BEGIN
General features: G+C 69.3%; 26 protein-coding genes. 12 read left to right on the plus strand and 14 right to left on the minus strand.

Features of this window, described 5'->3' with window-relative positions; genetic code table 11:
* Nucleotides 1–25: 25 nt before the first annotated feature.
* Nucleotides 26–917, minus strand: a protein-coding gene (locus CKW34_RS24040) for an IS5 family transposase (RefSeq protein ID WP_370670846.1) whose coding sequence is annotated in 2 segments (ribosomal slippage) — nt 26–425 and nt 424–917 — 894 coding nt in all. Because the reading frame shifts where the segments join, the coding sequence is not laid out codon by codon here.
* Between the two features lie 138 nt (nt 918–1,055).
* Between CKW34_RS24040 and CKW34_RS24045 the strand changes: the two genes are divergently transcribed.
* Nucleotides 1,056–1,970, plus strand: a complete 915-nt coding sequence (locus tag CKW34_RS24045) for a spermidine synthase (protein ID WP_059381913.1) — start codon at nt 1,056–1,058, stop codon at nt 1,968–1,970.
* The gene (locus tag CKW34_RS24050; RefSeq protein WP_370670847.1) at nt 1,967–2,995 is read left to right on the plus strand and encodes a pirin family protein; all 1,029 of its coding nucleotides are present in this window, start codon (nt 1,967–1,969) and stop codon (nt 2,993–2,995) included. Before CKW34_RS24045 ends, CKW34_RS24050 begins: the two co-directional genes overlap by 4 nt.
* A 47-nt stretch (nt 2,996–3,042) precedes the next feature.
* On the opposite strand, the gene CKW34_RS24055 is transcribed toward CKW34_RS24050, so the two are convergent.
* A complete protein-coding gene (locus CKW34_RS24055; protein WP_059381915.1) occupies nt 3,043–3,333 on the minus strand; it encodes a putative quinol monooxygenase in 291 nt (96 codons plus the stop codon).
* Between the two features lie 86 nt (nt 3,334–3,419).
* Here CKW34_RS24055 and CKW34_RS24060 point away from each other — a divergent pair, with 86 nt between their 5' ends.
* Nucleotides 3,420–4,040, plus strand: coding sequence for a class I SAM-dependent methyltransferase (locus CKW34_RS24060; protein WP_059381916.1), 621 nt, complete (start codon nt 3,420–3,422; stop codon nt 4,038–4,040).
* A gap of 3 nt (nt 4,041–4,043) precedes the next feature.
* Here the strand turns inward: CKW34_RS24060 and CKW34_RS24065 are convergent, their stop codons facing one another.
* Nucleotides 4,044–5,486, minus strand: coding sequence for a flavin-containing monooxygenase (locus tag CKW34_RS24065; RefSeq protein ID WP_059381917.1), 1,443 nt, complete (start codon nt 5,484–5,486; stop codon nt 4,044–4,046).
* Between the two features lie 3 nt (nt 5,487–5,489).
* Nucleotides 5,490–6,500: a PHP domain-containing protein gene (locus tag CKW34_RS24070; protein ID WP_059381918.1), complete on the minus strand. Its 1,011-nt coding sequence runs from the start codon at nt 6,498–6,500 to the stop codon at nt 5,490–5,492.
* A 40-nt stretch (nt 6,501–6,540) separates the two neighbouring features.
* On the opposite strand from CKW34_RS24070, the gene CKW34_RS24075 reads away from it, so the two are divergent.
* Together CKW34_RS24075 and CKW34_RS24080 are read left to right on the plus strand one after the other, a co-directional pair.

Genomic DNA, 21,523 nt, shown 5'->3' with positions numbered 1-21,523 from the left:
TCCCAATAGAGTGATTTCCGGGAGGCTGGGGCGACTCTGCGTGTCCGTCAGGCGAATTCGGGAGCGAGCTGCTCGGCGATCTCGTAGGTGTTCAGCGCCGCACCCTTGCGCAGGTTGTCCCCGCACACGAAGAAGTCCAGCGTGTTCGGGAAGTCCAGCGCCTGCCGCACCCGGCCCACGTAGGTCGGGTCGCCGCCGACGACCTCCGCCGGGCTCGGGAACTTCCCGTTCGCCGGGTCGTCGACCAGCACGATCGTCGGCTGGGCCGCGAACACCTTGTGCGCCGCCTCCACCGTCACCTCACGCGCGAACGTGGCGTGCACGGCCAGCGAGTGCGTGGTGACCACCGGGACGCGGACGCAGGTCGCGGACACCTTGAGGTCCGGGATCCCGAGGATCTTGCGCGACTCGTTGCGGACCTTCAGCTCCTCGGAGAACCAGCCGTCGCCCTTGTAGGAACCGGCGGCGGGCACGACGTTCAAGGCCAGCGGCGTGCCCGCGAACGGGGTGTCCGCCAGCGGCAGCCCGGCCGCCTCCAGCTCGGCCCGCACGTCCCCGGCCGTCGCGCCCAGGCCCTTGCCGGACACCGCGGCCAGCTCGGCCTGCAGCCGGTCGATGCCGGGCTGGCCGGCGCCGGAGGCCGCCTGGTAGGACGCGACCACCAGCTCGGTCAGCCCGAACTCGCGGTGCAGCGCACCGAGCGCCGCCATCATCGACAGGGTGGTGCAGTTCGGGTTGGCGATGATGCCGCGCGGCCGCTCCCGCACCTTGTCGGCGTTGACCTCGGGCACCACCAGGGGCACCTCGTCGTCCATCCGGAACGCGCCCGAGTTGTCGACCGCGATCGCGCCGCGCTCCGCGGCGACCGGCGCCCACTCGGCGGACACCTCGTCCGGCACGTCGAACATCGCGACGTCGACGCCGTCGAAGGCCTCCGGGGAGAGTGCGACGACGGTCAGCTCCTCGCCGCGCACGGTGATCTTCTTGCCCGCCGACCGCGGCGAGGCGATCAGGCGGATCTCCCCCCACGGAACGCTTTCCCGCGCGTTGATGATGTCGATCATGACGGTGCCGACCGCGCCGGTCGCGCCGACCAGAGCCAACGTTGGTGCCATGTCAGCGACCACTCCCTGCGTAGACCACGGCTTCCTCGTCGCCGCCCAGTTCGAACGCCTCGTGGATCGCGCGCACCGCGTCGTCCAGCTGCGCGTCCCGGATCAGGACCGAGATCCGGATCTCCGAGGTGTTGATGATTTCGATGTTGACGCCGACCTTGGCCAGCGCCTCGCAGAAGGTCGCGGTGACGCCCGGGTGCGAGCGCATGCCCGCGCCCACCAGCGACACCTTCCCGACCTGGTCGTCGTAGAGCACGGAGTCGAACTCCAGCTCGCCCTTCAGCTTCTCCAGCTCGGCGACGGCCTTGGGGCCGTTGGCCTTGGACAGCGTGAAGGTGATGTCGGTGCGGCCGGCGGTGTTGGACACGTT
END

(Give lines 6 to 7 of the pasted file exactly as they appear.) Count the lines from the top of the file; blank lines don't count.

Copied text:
* Between CKW34_RS24040 and CKW34_RS24045 the strand changes: the two genes are divergently transcribed.
* Nucleotides 1,056–1,970, plus strand: a complete 915-nt coding sequence (locus tag CKW34_RS24045) for a spermidine synthase (protein ID WP_059381913.1) — start codon at nt 1,056–1,058, stop codon at nt 1,968–1,970.